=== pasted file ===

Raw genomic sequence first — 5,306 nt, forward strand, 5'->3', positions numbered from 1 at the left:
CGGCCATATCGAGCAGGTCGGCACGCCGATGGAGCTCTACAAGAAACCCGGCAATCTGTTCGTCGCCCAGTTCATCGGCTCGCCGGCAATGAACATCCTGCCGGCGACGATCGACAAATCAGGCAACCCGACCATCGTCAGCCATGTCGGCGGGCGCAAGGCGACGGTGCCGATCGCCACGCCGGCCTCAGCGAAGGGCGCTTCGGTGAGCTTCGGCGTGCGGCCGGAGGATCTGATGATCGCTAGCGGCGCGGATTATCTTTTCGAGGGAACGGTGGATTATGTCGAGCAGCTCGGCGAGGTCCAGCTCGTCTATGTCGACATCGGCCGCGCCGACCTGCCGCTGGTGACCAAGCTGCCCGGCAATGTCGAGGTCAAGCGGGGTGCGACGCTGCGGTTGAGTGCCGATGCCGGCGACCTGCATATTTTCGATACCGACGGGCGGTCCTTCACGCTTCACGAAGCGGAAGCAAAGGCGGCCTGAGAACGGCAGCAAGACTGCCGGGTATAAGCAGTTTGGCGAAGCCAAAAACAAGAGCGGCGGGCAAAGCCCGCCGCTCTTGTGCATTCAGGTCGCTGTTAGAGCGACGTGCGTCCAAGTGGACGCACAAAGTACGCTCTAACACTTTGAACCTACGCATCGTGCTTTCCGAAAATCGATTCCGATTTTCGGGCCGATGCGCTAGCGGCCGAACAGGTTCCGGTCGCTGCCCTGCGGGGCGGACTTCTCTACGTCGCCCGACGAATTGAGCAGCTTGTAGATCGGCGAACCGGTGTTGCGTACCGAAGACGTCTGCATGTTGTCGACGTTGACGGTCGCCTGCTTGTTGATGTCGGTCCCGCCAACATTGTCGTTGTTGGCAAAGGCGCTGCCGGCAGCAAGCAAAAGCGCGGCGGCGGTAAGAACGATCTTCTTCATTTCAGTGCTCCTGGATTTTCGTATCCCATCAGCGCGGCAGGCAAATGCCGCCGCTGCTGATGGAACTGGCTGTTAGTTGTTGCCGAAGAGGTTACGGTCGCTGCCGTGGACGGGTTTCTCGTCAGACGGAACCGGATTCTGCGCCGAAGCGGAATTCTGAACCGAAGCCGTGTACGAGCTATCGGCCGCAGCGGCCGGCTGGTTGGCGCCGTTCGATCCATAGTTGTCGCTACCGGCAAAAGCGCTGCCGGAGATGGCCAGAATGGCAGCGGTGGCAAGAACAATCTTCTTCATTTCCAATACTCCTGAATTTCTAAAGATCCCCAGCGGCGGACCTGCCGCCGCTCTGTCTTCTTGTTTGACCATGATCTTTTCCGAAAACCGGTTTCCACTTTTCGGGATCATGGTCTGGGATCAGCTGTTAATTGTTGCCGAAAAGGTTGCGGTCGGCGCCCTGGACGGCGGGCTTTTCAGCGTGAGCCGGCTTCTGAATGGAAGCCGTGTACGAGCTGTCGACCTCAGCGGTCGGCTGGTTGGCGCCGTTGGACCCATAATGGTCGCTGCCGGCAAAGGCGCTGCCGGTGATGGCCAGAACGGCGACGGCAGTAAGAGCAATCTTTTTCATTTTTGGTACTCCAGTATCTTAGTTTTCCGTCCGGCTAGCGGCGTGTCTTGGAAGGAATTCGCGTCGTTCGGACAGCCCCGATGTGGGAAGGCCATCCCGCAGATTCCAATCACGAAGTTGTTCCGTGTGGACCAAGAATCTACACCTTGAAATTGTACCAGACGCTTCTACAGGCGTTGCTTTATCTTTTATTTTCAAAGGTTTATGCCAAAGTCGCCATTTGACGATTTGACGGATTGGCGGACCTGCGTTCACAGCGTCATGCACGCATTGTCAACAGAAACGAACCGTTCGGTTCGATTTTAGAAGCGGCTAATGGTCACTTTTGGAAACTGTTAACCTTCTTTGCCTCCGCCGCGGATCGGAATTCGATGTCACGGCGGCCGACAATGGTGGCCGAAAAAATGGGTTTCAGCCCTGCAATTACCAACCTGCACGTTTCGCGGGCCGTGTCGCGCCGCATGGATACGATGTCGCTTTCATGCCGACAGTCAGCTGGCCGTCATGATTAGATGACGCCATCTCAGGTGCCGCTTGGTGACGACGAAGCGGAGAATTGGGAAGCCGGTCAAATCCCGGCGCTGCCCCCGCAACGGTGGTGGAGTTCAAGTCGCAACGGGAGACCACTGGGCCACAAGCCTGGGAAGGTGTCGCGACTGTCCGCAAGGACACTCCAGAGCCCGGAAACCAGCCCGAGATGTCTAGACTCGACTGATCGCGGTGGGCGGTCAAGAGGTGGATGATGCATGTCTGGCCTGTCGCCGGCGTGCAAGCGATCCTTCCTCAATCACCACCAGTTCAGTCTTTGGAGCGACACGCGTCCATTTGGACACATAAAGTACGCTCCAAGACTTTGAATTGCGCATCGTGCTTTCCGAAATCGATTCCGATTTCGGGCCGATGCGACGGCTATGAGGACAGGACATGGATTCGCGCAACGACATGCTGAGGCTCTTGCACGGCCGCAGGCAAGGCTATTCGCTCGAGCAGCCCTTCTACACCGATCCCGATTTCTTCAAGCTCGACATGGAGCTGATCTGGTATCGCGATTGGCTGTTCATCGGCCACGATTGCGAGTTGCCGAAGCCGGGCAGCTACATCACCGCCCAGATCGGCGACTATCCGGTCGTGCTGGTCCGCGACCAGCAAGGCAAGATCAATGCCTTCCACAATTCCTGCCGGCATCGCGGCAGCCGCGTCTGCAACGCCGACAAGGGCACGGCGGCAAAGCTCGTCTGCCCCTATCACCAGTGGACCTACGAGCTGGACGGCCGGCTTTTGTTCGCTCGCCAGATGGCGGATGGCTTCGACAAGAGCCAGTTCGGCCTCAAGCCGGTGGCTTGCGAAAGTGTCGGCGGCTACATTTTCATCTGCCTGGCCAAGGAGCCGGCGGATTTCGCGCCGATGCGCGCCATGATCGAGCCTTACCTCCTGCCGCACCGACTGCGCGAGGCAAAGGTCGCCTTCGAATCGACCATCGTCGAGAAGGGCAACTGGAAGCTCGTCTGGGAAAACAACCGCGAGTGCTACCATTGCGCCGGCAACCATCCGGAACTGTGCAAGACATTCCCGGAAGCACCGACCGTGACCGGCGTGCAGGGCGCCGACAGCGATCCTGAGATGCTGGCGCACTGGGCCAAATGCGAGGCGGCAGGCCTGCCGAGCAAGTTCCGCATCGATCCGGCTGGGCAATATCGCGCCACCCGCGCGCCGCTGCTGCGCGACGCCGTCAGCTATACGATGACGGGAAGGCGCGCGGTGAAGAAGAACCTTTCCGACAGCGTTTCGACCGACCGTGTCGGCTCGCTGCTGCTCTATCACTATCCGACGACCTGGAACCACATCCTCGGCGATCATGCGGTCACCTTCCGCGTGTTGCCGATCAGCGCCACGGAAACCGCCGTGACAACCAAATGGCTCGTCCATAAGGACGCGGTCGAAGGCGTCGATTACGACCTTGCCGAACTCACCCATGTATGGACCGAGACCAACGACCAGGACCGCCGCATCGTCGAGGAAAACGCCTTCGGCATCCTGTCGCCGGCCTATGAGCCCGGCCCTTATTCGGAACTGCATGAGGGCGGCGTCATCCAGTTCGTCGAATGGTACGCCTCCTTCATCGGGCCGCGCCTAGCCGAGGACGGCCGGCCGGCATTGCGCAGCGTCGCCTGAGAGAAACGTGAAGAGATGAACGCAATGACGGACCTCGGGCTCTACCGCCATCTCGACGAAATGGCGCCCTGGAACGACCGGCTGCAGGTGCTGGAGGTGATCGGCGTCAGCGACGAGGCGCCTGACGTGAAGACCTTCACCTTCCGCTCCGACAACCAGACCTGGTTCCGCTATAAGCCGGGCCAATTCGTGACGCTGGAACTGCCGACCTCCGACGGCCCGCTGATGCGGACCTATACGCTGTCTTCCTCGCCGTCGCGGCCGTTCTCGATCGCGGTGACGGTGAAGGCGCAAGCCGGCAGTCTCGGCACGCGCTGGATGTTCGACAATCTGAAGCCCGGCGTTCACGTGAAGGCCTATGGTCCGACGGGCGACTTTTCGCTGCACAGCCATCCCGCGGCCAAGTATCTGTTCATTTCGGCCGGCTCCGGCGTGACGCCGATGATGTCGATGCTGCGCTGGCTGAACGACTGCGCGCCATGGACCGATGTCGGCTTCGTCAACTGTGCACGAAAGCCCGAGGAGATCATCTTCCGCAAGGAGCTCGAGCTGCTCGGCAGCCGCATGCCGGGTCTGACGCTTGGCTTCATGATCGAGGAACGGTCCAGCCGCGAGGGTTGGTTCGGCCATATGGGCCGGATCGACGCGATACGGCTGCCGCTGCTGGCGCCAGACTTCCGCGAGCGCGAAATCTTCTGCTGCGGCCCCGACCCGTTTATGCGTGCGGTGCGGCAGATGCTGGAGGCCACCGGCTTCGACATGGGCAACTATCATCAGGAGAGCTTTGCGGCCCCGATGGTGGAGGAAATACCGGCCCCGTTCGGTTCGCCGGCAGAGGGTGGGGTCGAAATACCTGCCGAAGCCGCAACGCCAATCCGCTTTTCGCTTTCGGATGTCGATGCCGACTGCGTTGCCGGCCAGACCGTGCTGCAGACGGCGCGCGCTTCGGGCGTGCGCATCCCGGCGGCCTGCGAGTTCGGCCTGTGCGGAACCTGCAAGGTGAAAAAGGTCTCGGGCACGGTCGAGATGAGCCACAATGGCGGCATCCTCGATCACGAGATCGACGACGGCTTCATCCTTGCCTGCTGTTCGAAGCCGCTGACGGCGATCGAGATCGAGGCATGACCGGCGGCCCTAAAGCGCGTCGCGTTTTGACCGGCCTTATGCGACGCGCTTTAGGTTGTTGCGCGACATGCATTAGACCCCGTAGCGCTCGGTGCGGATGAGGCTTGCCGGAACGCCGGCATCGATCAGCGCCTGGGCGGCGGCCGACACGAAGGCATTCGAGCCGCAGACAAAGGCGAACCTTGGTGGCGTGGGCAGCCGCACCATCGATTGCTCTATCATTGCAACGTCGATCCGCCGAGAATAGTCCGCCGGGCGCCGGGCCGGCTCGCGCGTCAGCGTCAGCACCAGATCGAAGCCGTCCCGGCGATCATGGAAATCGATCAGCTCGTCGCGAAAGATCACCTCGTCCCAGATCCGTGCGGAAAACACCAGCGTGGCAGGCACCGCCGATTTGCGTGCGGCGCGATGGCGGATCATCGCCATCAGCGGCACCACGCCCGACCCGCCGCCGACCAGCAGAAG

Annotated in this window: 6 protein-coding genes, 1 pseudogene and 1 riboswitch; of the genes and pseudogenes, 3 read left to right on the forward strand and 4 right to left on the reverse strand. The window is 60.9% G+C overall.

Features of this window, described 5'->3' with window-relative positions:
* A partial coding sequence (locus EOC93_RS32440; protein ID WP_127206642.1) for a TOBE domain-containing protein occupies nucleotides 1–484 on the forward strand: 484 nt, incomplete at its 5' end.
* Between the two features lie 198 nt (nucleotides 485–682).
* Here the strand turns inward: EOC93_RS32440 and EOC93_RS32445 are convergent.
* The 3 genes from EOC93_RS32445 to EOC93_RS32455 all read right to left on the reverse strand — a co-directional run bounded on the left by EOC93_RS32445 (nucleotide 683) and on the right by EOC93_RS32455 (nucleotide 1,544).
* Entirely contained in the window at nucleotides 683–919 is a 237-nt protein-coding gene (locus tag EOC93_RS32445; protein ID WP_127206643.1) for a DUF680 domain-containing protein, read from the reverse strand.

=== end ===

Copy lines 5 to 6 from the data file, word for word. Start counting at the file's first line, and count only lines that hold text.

* A partial coding sequence (locus EOC93_RS32440; protein ID WP_127206642.1) for a TOBE domain-containing protein occupies nucleotides 1–484 on the forward strand: 484 nt, incomplete at its 5' end.
* Between the two features lie 198 nt (nucleotides 485–682).